Returning To The Beginning

My usual weight is 57kg. In the initial stages of my divorce, I plummeted to 50kg. I tried to fool myself into thinking I was finally losing the last of my baby weight after my pregnancies, but I wasn’t! I was underweight and undernourished and I wasn’t fuelling my body with enough food to allow my brain to cope. My body was going into shut down. I call this the divorce diet.

I was irritable and emotional and I needed help, but I was too stubborn to seek it. I was losing about a kilogram a week and I couldn’t stop it. I didn’t want to, either. I was tired and I wasn’t looking after myself. I pushed myself to a point where I thought I would give up, but that moment never came. As God would have it, He made me much stronger than I ever thought I could be.
But, during that time I would stand on my bathroom scale every morning and watch the numbers drop lower and lower. I had backaches and headaches. I would pile on my make-up to try cover up my unhappiness ( an unhappiness that was so painfully visible when I looked at myself in the mirror )The lines at the side of my mouth began to grow deeper and dip down towards my chin. When I would stop to analyse my face, I noticed my mouth had taken on a permanent position of sadness. I couldn’t bear to see my broken heart reflected back at me. All of my life I had happily worn my heart on my sleeve, but I had been able to hide it, if I needed to. I knew what it felt like when my heart beat fast when I was happy, excited or afraid, but I could hide it, if I chose to. For the first time in my life, my heart was visible in a place that I couldn’t hide it. My face wore my pain.

I hated that so much of my vulnerability and sadness was exposed. Everyone could see it. I was so disappointed that everything I had gambled away for this life in another country had come crashing down on top of me. I had chosen this life; I had put myself here. I had let my guard down and allowed my heart to make a mess of my life.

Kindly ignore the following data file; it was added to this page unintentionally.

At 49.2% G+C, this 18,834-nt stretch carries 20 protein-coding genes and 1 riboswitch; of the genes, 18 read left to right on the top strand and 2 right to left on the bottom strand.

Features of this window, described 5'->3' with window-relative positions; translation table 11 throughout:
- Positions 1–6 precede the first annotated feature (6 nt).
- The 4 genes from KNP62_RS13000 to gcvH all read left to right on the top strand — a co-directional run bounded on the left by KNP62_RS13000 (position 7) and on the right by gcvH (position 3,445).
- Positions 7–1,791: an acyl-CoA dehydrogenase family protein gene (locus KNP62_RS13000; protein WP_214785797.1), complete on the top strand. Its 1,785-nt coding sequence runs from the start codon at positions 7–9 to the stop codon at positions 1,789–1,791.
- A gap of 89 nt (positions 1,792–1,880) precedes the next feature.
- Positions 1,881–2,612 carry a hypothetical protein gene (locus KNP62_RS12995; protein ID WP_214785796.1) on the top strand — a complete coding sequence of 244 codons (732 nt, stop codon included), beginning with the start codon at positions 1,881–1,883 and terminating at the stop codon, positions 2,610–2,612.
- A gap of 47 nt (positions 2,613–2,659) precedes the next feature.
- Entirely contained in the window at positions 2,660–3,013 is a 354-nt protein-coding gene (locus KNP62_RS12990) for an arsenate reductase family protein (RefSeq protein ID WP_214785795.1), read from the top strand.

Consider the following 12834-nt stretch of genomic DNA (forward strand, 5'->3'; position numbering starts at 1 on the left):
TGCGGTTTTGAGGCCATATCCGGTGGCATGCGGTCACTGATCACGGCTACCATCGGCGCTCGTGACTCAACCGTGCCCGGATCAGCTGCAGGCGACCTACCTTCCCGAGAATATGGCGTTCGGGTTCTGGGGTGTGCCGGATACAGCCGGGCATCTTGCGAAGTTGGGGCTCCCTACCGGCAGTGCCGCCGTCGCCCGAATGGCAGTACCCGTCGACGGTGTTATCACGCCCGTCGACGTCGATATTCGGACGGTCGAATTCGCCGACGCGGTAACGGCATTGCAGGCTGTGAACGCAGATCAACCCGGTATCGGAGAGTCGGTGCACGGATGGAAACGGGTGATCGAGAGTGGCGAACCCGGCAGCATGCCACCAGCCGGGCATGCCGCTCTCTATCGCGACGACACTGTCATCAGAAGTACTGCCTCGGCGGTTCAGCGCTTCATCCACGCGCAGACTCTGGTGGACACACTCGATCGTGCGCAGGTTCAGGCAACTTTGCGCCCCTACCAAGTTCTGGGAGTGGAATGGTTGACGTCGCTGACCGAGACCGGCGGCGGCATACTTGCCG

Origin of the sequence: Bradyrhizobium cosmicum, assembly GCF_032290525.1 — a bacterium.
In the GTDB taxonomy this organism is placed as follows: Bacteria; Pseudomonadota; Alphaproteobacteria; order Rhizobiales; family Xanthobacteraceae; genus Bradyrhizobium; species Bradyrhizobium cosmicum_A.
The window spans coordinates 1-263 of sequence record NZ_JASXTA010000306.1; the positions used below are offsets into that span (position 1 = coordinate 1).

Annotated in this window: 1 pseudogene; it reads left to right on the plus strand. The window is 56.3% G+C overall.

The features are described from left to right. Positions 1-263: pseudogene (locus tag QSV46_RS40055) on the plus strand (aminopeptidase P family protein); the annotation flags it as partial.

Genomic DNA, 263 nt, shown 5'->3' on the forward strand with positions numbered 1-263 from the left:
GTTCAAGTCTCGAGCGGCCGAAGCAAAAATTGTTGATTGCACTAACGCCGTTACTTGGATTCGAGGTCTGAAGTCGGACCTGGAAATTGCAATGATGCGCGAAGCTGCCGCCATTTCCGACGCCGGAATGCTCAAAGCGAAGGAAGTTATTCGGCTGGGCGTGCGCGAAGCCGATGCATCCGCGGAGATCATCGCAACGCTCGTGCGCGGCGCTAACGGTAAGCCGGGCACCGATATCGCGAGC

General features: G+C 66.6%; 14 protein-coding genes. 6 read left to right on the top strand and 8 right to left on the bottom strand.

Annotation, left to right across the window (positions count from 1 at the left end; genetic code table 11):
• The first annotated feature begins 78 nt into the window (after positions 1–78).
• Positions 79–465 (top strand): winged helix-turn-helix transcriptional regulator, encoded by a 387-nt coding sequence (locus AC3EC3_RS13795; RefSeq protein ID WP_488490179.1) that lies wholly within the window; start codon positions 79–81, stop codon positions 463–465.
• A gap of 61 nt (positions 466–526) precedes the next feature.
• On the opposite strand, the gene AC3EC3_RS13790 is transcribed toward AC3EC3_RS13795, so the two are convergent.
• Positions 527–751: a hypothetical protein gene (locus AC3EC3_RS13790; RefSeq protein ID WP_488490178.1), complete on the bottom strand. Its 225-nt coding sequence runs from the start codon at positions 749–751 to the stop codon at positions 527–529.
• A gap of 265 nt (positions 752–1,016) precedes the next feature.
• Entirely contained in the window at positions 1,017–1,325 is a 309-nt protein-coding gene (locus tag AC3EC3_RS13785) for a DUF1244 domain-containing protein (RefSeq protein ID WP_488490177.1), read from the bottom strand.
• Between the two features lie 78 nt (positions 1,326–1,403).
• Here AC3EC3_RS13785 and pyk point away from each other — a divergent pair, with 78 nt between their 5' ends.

My eye contact grew weak. I felt that if anyone stared into my eyes, they would see my broken soul and fading strength. Looking back, I believe that I may have had an episode of situational depression, but I never took any medication to deal with it. Medical intervention would have clarified that I was falling apart, but I am someone who has always preferred to overcome my emotional struggles on my own. That’s just how I am. That may or may not be the right approach for someone else.

Its difficult to revisit the sadness. It spiralled quickly for me. Isn’t it funny how falling apart can happen in the blink of an eye while rebuilding yourself can take years. I cant help but thank my lucky stars for where I am now. How grateful I am that time cannot stand still. Just like time, you too will keep ticking and one day soon you will say “I have grieved long enough”….


  1. Reply

    I can so relate to this – the pushing and pushing without fueling – I’m also watching the numbers drop day by day.
    The doctor prescribed anti-depressant, anti-anxiety etc etc after a horrendous panic attack. The solution for me was to run more but on a body without fuel it can only last that long

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